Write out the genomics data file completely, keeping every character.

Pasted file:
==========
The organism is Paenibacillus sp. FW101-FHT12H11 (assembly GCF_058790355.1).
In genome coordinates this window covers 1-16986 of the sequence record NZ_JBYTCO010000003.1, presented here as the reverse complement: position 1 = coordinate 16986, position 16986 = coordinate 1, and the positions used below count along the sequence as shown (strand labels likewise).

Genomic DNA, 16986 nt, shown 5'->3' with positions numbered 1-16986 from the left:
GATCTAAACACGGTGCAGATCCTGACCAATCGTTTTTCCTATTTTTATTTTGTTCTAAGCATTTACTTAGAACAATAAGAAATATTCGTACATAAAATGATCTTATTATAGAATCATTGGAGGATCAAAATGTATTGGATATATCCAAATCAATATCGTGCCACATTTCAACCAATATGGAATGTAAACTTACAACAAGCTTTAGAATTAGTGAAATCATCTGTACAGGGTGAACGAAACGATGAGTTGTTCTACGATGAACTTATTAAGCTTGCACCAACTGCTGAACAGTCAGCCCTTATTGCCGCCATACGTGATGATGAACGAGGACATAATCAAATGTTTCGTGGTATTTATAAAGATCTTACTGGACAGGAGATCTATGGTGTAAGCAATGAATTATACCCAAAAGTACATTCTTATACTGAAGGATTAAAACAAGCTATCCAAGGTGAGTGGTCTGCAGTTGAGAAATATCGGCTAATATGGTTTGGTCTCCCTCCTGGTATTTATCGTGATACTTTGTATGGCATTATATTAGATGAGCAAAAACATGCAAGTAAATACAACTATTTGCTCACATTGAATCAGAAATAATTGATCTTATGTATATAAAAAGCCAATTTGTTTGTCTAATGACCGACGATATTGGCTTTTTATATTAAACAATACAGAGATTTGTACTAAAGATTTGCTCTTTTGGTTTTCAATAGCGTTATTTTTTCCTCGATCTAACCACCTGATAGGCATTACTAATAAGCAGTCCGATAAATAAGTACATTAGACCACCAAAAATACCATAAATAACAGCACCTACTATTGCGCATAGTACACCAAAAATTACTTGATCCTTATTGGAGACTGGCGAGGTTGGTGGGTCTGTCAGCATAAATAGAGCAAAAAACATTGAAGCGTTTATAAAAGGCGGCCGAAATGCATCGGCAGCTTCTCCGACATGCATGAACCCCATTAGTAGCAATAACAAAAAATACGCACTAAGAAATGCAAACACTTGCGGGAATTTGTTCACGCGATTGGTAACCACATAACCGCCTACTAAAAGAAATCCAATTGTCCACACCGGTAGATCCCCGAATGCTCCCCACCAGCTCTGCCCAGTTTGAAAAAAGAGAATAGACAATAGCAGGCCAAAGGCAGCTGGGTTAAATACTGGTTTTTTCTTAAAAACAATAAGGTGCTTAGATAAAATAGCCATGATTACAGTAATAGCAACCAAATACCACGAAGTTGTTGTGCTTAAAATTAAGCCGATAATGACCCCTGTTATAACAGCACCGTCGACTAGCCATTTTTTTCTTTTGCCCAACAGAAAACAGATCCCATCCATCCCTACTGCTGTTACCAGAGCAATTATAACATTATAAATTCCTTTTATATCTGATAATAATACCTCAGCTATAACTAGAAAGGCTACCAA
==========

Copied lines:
The organism is Paenibacillus sp. FW101-FHT12H11 (assembly GCF_058790355.1).
In genome coordinates this window covers 1-16986 of the sequence record NZ_JBYTCO010000003.1, presented here as the reverse complement: position 1 = coordinate 16986, position 16986 = coordinate 1, and the positions used below count along the sequence as shown (strand labels likewise).

Genomic DNA, 16986 nt, shown 5'->3' with positions numbered 1-16986 from the left:
GATCTAAACACGGTGCAGATCCTGACCAATCGTTTTTCCTATTTTTATTTTGTTCTAAGCATTTACTTAGAACAATAAGAAATATTCGTACATAAAATGATCTTATTATAGAATCATTGGAGGATCAAAATGTATTGGATATATCCAAATCAATATCGTGCCACATTTCAACCAATATGGAATGTAAACTTACAACAAGCTTTAGAATTAGTGAAATCATCTGTACAGGGTGAACGAAACGATGAGTTGTTCTACGATGAACTTATTAAGCTTGCACCAACTGCTGAACAGTCAGCCCTTATTGCCGCCATACGTGATGATGAACGAGGACATAATCAAATGTTTCGTGGTATTTATAAAGATCTTACTGGACAGGAGATCTATGGTGTAAGCAATGAATTATACCCAAAAGTACATTCTTATACTGAAGGATTAAAACAAGCTATCCAAGGTGAGTGGTCTGCAGTTGAGAAATATCGGCTAATATGGTTTGGTCTCCCTCCTGGTATTTATCGTGATACTTTGTATGGCATTATATTAGATGAGCAAAAACATGCAAGTAAATACAACTATTTGCTCACATTGAATCAGAAATAATTGATCTTATGTATATAAAAAGCCAATTTGTTTGTCTAATGACCGACGATATTGGCTTTTTATATTAAACAATACAGAGATTTGTACTAAAGATTTGCTCTTTTGGTTTTCAATAGCGTTATTTTTTCCTCGATCTAACCACCTGATAGGCATTACTAATAAGCAGTCCGATAAATAAGTACATTAGACCACCAAAAATACCATAAATAACAGCACCTACTATTGCGCATAGTACACCAAAAATTACTTGATCCTTATTGGAGACTGGCGAGGTTGGTGGGTCTGTCAGCATAAATAGAGCAAAAAACATTGAAGCGTTTATAAAAGGCGGCCGAAATGCATCGGCAGCTTCTCCGACATGCATGAACCCCATTAGTAGCAATAACAAAAAATACGCACTAAGAAATGCAAACACTTGCGGGAATTTGTTCACGCGATTGGTAACCACATAACCGCCTACTAAAAGAAATCCAATTGTCCACACCGGTAGATCCCCGAATGCTCCCCACCAGCTCTGCCCAGTTTGAAAAAAGAGAATAGACAATAGCAGGCCAAAGGCAGCTGGGTTAAATACTGGTTTTTTCTTAAAAACAATAAGGTGCTTAGATAAAATAGCCATGATTACAGTAATAGCAACCAAATACCACGAAGTTGTTGTGCTTAAAATTAAGCCGATAATGACCCCTGTTATAACAGCACCGTCGACTAGCCATTTTTTTCTTTTGCCCAACAGAAAACAGATCCCATCCATCCCTACTGCTGTTACCAGAGCAATTATAACATTATAAATTCCTTTTATATCTGATAATAATACCTCAGCTATAACTAGAAAGGCTACCAA